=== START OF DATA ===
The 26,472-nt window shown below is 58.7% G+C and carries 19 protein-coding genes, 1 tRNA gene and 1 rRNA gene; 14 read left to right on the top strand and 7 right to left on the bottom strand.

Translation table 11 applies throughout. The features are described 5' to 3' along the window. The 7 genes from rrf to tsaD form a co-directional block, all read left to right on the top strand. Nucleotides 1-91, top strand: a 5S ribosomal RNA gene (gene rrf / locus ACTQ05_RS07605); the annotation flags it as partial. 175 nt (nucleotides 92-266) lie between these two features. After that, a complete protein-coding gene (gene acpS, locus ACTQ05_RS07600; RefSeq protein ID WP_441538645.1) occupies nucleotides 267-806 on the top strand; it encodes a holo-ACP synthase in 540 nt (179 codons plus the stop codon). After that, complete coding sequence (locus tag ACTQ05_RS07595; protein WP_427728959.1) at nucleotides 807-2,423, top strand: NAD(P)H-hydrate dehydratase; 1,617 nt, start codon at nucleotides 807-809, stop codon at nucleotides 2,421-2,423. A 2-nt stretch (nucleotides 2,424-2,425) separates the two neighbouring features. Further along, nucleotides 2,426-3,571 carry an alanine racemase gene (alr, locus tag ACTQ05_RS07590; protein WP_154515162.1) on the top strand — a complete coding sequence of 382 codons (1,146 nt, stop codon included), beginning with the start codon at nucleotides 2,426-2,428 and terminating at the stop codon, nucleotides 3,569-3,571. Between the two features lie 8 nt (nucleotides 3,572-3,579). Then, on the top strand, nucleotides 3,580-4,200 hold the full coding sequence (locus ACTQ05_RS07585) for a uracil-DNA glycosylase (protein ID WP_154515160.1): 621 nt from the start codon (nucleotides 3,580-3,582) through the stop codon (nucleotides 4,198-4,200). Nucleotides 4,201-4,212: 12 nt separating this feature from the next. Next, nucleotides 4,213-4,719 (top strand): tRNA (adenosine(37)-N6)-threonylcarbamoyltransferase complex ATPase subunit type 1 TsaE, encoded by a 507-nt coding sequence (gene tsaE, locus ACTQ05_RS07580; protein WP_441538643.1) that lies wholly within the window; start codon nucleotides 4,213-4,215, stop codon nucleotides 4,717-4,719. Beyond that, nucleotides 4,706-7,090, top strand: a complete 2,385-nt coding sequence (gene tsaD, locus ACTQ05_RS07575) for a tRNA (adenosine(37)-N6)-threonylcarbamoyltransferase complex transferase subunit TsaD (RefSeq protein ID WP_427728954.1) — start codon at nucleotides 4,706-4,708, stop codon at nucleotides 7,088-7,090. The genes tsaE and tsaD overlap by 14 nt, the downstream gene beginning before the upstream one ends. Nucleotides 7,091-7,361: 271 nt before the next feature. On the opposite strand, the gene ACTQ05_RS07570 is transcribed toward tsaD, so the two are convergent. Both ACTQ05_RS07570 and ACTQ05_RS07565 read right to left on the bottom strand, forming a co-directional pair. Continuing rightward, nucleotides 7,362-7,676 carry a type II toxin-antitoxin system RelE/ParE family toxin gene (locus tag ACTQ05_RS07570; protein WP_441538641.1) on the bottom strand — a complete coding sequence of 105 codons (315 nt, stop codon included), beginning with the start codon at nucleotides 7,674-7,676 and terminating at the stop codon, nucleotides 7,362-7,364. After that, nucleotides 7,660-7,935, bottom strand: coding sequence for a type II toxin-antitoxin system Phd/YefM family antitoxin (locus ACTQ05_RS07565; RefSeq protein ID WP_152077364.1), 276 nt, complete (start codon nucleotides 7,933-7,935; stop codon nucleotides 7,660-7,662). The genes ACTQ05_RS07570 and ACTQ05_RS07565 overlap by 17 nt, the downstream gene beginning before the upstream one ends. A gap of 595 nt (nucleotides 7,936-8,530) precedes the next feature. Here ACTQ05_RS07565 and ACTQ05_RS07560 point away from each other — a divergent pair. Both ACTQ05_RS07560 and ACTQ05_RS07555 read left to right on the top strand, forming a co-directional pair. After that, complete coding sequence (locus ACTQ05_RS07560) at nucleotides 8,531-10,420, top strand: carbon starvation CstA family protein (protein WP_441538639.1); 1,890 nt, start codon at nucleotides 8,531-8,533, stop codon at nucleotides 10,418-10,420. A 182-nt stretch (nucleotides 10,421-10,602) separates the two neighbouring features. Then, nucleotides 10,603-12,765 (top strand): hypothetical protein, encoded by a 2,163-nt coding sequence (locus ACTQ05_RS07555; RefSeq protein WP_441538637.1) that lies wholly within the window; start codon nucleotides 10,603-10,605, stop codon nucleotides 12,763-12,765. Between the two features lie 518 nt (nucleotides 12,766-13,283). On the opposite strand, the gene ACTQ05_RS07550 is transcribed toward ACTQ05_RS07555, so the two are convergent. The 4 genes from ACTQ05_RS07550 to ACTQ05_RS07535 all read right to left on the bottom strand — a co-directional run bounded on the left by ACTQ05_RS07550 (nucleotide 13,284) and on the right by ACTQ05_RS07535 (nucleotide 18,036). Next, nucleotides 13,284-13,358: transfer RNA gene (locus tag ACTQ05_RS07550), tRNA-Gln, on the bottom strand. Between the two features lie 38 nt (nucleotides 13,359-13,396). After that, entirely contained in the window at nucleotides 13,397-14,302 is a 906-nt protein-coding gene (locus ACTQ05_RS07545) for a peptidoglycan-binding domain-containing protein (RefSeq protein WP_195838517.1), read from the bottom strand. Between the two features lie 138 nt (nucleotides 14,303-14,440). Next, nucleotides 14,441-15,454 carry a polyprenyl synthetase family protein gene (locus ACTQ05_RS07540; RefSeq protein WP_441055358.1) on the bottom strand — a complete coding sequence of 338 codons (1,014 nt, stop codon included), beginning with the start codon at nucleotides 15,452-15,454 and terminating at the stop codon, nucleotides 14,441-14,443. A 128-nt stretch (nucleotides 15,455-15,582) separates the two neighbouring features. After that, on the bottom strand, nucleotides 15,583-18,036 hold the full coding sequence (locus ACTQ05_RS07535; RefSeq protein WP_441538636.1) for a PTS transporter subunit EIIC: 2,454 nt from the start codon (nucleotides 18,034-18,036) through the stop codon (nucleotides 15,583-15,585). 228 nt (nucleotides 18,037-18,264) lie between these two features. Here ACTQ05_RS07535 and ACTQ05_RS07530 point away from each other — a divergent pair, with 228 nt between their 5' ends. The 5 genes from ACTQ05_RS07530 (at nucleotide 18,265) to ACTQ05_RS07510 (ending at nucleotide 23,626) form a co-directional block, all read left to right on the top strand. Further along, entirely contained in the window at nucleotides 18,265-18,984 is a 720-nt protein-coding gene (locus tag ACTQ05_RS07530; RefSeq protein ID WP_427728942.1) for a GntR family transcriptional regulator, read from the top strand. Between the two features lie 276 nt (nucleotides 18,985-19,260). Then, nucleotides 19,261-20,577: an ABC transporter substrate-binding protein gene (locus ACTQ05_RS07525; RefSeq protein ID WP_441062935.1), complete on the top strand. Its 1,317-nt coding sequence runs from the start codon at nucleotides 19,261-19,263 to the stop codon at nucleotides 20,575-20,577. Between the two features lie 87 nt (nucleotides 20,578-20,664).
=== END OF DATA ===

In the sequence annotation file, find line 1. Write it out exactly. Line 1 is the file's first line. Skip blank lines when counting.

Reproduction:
The 26,472-nt window shown below is 58.7% G+C and carries 19 protein-coding genes, 1 tRNA gene and 1 rRNA gene; 14 read left to right on the top strand and 7 right to left on the bottom strand.